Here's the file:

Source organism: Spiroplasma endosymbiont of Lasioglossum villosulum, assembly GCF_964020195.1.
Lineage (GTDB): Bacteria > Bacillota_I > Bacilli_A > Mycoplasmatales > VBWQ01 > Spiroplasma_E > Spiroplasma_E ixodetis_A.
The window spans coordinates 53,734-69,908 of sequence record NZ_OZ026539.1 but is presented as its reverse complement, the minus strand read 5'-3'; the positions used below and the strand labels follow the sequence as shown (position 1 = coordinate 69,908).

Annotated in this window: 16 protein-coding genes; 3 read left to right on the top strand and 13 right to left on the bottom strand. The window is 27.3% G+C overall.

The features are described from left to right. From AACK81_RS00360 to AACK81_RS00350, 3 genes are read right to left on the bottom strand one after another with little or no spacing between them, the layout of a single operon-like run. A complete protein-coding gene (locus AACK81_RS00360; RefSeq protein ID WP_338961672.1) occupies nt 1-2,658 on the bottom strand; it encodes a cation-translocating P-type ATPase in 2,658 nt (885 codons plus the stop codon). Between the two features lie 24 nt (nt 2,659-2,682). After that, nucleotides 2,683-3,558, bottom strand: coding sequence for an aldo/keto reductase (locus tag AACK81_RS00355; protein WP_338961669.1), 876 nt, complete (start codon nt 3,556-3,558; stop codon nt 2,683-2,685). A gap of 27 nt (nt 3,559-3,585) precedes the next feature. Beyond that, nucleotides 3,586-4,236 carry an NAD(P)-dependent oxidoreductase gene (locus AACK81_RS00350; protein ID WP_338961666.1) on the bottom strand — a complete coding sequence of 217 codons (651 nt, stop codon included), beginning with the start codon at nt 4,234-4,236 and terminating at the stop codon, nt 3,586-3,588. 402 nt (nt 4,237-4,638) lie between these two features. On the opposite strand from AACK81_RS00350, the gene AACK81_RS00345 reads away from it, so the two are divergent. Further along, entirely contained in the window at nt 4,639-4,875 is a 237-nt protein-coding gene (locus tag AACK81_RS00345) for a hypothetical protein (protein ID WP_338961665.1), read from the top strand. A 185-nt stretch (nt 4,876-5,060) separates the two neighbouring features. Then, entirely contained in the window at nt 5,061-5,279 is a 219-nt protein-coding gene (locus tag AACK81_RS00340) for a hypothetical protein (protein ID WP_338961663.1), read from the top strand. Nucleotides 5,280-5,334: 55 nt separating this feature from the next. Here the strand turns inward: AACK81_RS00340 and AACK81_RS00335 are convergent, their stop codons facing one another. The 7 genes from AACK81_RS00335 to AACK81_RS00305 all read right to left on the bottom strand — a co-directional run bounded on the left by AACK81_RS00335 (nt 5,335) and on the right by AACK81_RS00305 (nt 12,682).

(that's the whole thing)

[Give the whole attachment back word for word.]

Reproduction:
Source organism: Spiroplasma endosymbiont of Lasioglossum villosulum, assembly GCF_964020195.1.
Lineage (GTDB): Bacteria > Bacillota_I > Bacilli_A > Mycoplasmatales > VBWQ01 > Spiroplasma_E > Spiroplasma_E ixodetis_A.
The window spans coordinates 53,734-69,908 of sequence record NZ_OZ026539.1 but is presented as its reverse complement, the minus strand read 5'-3'; the positions used below and the strand labels follow the sequence as shown (position 1 = coordinate 69,908).

Annotated in this window: 16 protein-coding genes; 3 read left to right on the top strand and 13 right to left on the bottom strand. The window is 27.3% G+C overall.

The features are described from left to right. From AACK81_RS00360 to AACK81_RS00350, 3 genes are read right to left on the bottom strand one after another with little or no spacing between them, the layout of a single operon-like run. A complete protein-coding gene (locus AACK81_RS00360; RefSeq protein ID WP_338961672.1) occupies nt 1-2,658 on the bottom strand; it encodes a cation-translocating P-type ATPase in 2,658 nt (885 codons plus the stop codon). Between the two features lie 24 nt (nt 2,659-2,682). After that, nucleotides 2,683-3,558, bottom strand: coding sequence for an aldo/keto reductase (locus tag AACK81_RS00355; protein WP_338961669.1), 876 nt, complete (start codon nt 3,556-3,558; stop codon nt 2,683-2,685). A gap of 27 nt (nt 3,559-3,585) precedes the next feature. Beyond that, nucleotides 3,586-4,236 carry an NAD(P)-dependent oxidoreductase gene (locus AACK81_RS00350; protein ID WP_338961666.1) on the bottom strand — a complete coding sequence of 217 codons (651 nt, stop codon included), beginning with the start codon at nt 4,234-4,236 and terminating at the stop codon, nt 3,586-3,588. 402 nt (nt 4,237-4,638) lie between these two features. On the opposite strand from AACK81_RS00350, the gene AACK81_RS00345 reads away from it, so the two are divergent. Further along, entirely contained in the window at nt 4,639-4,875 is a 237-nt protein-coding gene (locus tag AACK81_RS00345) for a hypothetical protein (protein ID WP_338961665.1), read from the top strand. A 185-nt stretch (nt 4,876-5,060) separates the two neighbouring features. Then, entirely contained in the window at nt 5,061-5,279 is a 219-nt protein-coding gene (locus tag AACK81_RS00340) for a hypothetical protein (protein ID WP_338961663.1), read from the top strand. Nucleotides 5,280-5,334: 55 nt separating this feature from the next. Here the strand turns inward: AACK81_RS00340 and AACK81_RS00335 are convergent, their stop codons facing one another. The 7 genes from AACK81_RS00335 to AACK81_RS00305 all read right to left on the bottom strand — a co-directional run bounded on the left by AACK81_RS00335 (nt 5,335) and on the right by AACK81_RS00305 (nt 12,682).